The U.S. National Junior Team players are champing at the bit, ready to finally get some game action as they take part in this week’s U.S. National Junior Team Camp at Boston University.
Tonight, the Americans will face the BU Terriers in an exhibition at 7 p.m. inside the historic Walter Brown Arena. It will be the first time the BU men’s hockey team has played on the Walter Brown ice in almost 10 years; the last men’s game at Walter Brown was played on Jan. 2, 2005, against the University of Minnesota.
As excited as the BU community is for a homecoming of sorts, the U.S. coaches and players are just as excited to finally see some different colors on the opposite bench.
“Yeah, I’m ready to go,” U.S. coach Mark Osiecki said. “I think the players are too. They’re tired of beating up on each other. You saw that today. We came back out after the scrape and we slowed things down to work on power play, but when we got into the scrimmage I thought the pace came down. They’re ready to see somebody else.”
One of the biggest storylines heading into tonight is Jack Eichel, a freshman and leading scorer for the Terriers who will skate against his BU teammates tonight.
“He’ll have fun with it,” Osiecki said. “He’s such a great kid, and I can’t say enough how humble he is. Once that puck drops, it’s game on and he’s very competitive.”
Tonight is an important first step as Osiecki, his staff and general manager Jim Johannson determine the final cuts before the 2015 International Ice Hockey Federation World Junior Championship begins on Dec. 26 in Montreal and Toronto.
“I’m interested to see how Eichel plays against his own team,” said U.S. forward Hudson Fasching. “For me, it’s playing another college team, one I haven’t had the opportunity to play yet. I’m excited. We should be good. It will be good to be able to get out there and compete as a group. I know it will be a lot of fun.”
Where Everybody Knows Their Name
Boston is the setting for the famous television series “Cheers,” but in the Team USA locker room, everyone really does know each other’s name.
Well, almost everyone.
Miles Wood is the one exception and is taking part in his first experience with USA Hockey; almost all of these players have played for or against each other in the past.
It’s one of the big advantages to the U.S. National Team Development Program, the Ann Arbor, Michigan, residency program that was once home to the majority of this U.S. roster. Top U.S. players are invited to join the NTDP and play on the U.S. National Under-17 and Under-18 Teams, competing in a regular schedule in the United States Hockey League, the country’s top junior league, while also playing college opponents and international tournaments.
“It’s definitely one of the strengths of that program,” Johannson said. “We have some guys who have played in upwards of 100 games together. There is camaraderie with them going through development at that stage all together. There are more and more programs like the summer camps and just more and more organized summer skating at the higher level, where either they are teammates or from the same area, so it’s pretty rare when a guy comes in and says, ‘I literally don’t know anybody here.’ It happens every once in a while, but there is so much more familiarity from player to player.”
Eruzione Addresses Team
Mike Eruzione, the captain of the 1980 U.S. “Miracle on Ice” Olympic hockey team, spoke to the U.S. Junior Team on Thursday night. Eruzione works for BU, his alma mater, and had attended practices earlier this week.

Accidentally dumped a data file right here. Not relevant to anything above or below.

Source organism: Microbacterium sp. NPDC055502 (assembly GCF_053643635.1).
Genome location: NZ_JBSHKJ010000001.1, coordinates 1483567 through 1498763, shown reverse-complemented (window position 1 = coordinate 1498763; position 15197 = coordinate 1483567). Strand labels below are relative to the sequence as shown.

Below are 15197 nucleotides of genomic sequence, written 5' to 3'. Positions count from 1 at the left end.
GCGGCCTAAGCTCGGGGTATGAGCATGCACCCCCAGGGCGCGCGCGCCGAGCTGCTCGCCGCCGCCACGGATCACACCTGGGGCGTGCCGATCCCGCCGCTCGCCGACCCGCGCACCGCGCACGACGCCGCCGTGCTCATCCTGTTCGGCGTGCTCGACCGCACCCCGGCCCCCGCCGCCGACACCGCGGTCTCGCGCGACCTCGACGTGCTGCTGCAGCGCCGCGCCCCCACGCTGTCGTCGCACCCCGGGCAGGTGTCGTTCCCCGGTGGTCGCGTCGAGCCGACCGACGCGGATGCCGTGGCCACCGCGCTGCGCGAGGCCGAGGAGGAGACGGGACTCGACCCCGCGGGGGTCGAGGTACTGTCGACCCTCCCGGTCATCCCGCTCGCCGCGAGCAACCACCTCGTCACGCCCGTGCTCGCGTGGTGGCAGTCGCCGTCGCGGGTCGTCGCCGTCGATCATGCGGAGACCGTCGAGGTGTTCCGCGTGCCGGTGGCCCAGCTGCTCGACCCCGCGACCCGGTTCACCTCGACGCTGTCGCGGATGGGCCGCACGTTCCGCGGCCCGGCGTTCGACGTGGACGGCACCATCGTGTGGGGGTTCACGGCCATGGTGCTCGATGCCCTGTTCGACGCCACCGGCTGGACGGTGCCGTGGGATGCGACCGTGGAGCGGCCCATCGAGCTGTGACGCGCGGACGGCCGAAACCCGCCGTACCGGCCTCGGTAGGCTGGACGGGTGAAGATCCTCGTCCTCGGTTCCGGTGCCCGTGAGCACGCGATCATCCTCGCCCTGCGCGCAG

“None of them were born when I played,” he joked. “Hopefully they saw the movie or a video of it.”
The U.S. National Junior Camp has many similarities to the festival Eruzione and his teammates went through at Colorado Springs, Colorado, in 1979. Once the 1980 team was selected, coach Herb Brooks ran his players through tireless conditioning drills.
“They’re a lot bigger, stronger and faster than we were,” Eruzione said. “This is a whole different era. Our practices were very different. These guys are still trying out. Once the team is picked, maybe their practices won’t be as intense as we’re watching here. Our practices weren’t physical. Our practices were conditioning. The drills were game-related flow drills. Things players do today we did 35 years ago.
“Herb was way ahead of his time in terms of the way our practices were run. Watching what they’re doing now, they’re still competing, trying to make this team. It’ll be more battling than I think we went through. Our battles were in Colorado Springs; we were battling each other during the festival. Once the team was picked, our practices were more preparation.”
Goaltending Situation Still Unclear
As of Thursday afternoon, the goaltenders weren’t sure how the split would happen for ice time in the exhibitions. After the game against BU tonight, the U.S. team will head north to Kingston, Ontario, to take on Germany and Sweden in exhibitions next week before the tournament begins one week from today.
The competition for the starting role has been fierce. Thatcher Demko might be the favorite for the starting role. He is putting together a strong start to his season at Boston College and returns as the only goaltender from last year’s U.S. Junior Team, despite not playing a single minute during the tournament.
“They haven’t said who is the starter,” Demko said. “They just said they’ll base it on practices, the exhibitions versus BU, Germany and Sweden up in Kingston. Every guy will get the opportunity to play in the exhibitions, I think, so it’s every man for themselves.”
The competition has brought out the best in the three netminders. Demko is joined in camp by Alex Nedeljkovic and Brandon Halverson.
“It’s always good to have competition,” Nedeljkovic said. “We’re still battling. It’s pushing all of us to be better.”
Story from Red Line Editorial, Inc.